A lion in England? Well, not exactly, but this lionfish can be just as deadly as its on-land counterpart. An angler on the island recently reeled in the creature at a popular tourist destination. Now, experts are warning about the dangers of the invasive species.
Arfon Summers, 39, caught the lionfish on Thursday in Dorset, located in South West England, according to The Sun. The fish, named because of its colorful markings, has 13 toxin-filled spines across its body. That poison that can paralyze or even kill a person, the Natural History Museum in England said.
Luckily, Summers wasn’t hurt by the lionfish, which experts believe is the first one ever caught in British waters. If it is the first, it could be a bad omen. The invasive species has few predators and poses a serious threat to marine life. The fish showed up in Florida and the Gulf of Mexico years ago and is still a serious proble there.
“My mind was blown, a lionfish is a new offshore personal best,” Summer told The Sun. “It’s no doubt the ocean is getting warmer to house these. I didn’t let it go due to it being an invasive species.”
Someone tweeted a photo of the catch.
Fish experts warn anyone in that area to be careful.
“A sting will easily put you in hospital and could kill,” Nevin Hunter, a fish expert, told The Sun. “We have urged all fishermen to be vigilant.”
A lionfish sting can cause extreme pain and nausea, convulsions, dizziness, fever, numbness, and death, the Tynemouth Aquarium reported. Though a lionfish attack on humans is rare.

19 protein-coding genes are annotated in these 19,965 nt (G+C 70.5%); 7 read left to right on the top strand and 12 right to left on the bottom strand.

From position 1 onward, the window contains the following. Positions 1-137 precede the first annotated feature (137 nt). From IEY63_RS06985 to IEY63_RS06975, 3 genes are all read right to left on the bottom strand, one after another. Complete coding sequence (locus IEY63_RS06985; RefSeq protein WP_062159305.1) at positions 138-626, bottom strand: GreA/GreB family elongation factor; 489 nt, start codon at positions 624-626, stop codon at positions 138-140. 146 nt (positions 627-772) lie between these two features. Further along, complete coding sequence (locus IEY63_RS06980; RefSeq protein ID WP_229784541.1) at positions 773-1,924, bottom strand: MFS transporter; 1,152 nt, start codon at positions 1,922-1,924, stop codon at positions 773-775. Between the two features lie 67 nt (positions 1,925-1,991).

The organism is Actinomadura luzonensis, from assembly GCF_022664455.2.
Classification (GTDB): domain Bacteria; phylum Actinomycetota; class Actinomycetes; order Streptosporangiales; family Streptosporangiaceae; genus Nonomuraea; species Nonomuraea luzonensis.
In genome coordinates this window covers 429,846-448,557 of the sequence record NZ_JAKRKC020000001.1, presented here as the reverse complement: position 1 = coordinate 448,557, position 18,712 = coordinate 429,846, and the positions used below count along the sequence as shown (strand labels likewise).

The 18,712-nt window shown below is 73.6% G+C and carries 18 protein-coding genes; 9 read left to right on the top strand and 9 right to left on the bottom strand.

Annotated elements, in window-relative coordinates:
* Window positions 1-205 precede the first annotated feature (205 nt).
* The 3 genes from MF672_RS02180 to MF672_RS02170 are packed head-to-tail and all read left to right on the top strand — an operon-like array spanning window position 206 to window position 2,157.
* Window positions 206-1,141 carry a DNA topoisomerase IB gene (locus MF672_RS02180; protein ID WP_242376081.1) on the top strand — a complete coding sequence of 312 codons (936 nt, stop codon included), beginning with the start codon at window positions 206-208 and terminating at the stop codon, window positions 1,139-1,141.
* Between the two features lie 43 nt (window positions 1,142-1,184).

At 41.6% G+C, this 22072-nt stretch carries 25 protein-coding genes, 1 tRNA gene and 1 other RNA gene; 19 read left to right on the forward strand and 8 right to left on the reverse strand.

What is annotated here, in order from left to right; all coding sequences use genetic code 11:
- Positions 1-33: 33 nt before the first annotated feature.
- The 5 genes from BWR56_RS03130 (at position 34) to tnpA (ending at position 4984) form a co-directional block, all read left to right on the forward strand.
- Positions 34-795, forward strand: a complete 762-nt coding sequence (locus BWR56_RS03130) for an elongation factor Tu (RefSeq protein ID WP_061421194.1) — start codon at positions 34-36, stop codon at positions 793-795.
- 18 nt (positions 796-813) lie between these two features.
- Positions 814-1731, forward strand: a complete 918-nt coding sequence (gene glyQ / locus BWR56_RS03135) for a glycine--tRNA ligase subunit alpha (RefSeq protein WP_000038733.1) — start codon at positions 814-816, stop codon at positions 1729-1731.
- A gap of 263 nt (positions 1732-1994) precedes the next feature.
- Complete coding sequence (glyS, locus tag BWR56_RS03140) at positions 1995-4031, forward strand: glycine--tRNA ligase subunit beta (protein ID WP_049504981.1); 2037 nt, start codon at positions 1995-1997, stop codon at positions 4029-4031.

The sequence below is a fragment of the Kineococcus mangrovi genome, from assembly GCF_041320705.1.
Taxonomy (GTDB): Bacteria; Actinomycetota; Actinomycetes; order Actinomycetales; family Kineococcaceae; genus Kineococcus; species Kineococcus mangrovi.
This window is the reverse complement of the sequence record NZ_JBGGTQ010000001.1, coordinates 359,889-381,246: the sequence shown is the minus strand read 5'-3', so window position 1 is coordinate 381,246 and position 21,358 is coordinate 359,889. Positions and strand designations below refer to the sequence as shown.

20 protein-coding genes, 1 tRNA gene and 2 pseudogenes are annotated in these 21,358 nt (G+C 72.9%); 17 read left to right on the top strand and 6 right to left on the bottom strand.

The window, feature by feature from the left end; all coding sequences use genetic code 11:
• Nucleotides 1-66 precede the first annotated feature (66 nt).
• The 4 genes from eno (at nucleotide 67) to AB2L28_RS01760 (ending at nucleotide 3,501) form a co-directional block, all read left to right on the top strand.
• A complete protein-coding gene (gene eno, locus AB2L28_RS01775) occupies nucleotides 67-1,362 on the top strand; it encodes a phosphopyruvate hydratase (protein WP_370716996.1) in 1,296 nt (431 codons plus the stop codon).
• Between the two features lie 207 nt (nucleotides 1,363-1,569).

“Because lionfish are predatory marine animals, there have been reports of aggression towards divers and fishermen,” the aquarium said. “Such behavior is, however, likely to be purely defensive, with the fish using their lethal spines to fend off those it deems a threat.”
How Did the Tropical Lionfish End Up in England?
Experts aren’t sure how the fish got there, but they have their suspicions.
A likely answer is it was a pet. You can buy a lionfish in England for about $270, the Sun said. Someone could have kept it in an aquarium and then dumped it in the ocean. Though, there is the possibility that it migrated there.
The lionfish is native to the south Pacific and the Indian oceans. But as water warm moves into British territory, the fish may have made the trip on its own.
“The water is warm enough, so a lionfish could have swum over here from the western Mediterranean,” lionfish expert Jason Hall-Spencer told The Mirror. “If it has, it means there will likely be more and it could have huge consequences for our native species.”
Experts want to know if there were other lionfish sightings in the country.
“If someone’s got the lionfish specimen in a freezer, we would love to see it,” said Oliver Crimmen, the Senior Curator of Fish at the British Natural History Museum. “The arrival of a species with such invasive potential as a lionfish, however, could represent a future threat to UK marine ecosystems.”